The journal prompt: “There is a relationship between how you contribute to your team and how you will contribute to a job in the future. What habits do you think will carry over into your adulthood?

Learning to work together is key. Such discussions about this are part of the STREAM DSC_0757class, and are often the subject of journal prompts. I think they have a strong effect, and I often sense relief when I make a team change. I think this is because at the middle school age, it is hard to branch off without implying friend-disloyalty.

Structural Engineering… and Middle School Life

When I teach vocabulary, for any subject, I try to have students use each word in a way that is individually meaningful. In my middle school STREAM class, vocabulary can range from simple discussions about the difference between “are” and “our,” to elements and principles of design terms, to engineering terms.

My lunch-time class is small, but challenging. More than sixty percent of the students receive free and reduced lunch; a number of them have warnings right on their electronic attendance record that they are to have no contact, ever, with a parent or some other relative. They are my “most likely to…” group—to wander the halls, to end up on the 7th or 8th grade Core list of students to discuss, to pick a fight, to show up in class after lunch without having eaten because they didn’t like the offering. Still, I was surprised when I went over the structural engineering terms in advance of our paper table unit.

The engineering vocab is a great way to bring teamwork conversation into the class. I usually love it. “Who’s got a good idea what stress means?” I ask.

“You want your definition, or my definition?” a student asks.

“Yours, of course… as long as it has appropriate words.”

“Stress,” he says, “is when you wake up at four in the morning because your baby sister is crying, and you have to get her to go back to sleep before she wakes up your little brother. Stress is when you know if your little sister wakes up your mother, or your mother’s boyfriend, they’ll be really mad at you. It’s when you know that if you don’t get her to sleep, you won’t sleep, and then your teachers will be really mad at you because you fall asleep in their classes, or because you have to stand and move around to stay awake. Stress is knowing all this and knowing that you can’t let your little sister know your stressed, because if you do, she’ll never fall back asleep.”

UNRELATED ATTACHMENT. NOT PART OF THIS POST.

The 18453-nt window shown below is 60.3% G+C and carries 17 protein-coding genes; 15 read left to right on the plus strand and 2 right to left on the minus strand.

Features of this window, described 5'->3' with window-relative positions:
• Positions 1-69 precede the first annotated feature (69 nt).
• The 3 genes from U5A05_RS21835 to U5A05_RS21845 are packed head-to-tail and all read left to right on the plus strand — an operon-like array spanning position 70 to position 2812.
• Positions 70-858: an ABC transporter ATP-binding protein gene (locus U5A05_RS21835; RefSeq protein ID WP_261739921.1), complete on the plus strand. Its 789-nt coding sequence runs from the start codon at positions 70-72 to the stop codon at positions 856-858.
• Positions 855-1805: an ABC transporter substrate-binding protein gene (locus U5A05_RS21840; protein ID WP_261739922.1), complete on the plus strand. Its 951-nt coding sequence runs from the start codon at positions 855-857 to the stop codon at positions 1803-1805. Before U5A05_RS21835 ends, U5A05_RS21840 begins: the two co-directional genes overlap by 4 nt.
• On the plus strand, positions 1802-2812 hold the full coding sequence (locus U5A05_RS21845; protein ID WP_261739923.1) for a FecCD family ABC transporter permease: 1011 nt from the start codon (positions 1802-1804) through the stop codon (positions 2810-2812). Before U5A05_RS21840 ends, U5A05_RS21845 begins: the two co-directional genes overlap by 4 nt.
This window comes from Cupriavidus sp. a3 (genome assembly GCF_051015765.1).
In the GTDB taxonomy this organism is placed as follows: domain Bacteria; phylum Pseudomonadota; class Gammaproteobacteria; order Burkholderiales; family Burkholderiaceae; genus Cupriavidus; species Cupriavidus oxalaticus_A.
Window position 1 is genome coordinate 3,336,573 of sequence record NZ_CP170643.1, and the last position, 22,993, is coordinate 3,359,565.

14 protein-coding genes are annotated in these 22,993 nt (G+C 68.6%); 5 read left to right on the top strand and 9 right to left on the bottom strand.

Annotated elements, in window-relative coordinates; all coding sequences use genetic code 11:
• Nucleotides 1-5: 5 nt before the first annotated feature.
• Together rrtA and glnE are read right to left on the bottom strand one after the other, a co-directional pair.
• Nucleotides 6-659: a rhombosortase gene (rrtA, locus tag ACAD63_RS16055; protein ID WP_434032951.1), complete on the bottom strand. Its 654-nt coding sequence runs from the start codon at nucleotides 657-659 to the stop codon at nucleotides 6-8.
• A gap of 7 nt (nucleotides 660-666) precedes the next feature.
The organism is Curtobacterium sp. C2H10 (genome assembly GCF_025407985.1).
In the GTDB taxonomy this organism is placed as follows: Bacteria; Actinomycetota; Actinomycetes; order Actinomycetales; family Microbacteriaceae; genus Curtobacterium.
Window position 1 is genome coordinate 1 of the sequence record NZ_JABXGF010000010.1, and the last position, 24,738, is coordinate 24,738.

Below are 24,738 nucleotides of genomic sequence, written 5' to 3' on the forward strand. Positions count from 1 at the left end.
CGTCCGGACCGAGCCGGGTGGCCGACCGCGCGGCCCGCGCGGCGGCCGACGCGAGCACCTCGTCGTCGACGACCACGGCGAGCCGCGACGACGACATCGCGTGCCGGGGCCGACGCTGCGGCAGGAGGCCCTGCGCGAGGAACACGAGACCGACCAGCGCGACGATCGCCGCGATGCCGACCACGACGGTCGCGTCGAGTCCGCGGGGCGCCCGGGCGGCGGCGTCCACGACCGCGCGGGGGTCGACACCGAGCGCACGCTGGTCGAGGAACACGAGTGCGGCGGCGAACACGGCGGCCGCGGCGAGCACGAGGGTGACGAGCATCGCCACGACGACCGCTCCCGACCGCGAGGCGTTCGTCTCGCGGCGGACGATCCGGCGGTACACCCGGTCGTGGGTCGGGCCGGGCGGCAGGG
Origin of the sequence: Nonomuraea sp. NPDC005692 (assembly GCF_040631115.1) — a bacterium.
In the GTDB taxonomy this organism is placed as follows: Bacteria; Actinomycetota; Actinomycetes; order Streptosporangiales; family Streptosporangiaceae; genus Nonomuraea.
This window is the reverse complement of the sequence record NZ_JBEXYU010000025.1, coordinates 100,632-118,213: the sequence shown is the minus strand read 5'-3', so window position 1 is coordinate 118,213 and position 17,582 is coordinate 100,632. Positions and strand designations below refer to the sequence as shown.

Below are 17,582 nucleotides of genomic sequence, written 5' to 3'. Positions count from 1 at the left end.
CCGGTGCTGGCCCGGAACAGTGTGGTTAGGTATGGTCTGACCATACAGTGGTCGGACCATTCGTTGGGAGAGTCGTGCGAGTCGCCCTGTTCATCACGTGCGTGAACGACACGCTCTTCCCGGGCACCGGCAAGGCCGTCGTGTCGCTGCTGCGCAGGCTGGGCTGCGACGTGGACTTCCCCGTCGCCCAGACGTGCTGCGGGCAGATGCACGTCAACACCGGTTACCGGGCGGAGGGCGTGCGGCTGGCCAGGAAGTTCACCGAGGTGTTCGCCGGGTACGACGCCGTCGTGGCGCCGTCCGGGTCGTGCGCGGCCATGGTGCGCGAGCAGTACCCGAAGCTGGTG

Whew. I lean on the white board. I’ve heard about this kid’s situation. “That sounds incredibly stressful. Yeah. Especially for someone your age.” The kid is twelve.

Another student raises his hand. “Stress is when you have too much homework and when you just want to sleep, but your mother’s mad at you because you lost your winter coat and a bunch of other stuff. It’s when you feel like everything is coming down on your shoulders.”

Nearly everyone shares some definition of stress, and it’s all in the same vein. But there are parallels to be made.

I draw two pictures on the board.


“Based on what you all shared, which of these pictures looks to be the most stressful?” I ask. The answer is unanimous.

I alter the pictures.


“Which of these figures would you rather have come down on your arm? Which is going to break the skin?” Again, unanimous. I ask why.

And so, the kids themselves come up with the best definition of stress. A definition that fits both engineering, and life.

In another class, as we discussed trusses, cross-bracing, right angles, and support against fatigue, the students spontaneously broke out into a 7th-grade rendition of Bill Wither’s song “Lean on Me.”

These opportunities can best be seized if teachers are not rushing to cover material for a test, if administrators value creativity, and if all constituents of the school recognize the need to teach the whole child.

We only cover definitions for compression and compressive strength. I don’t have it in me to cover tension with this group today. We’ll get to that and the remaining eleven words next class.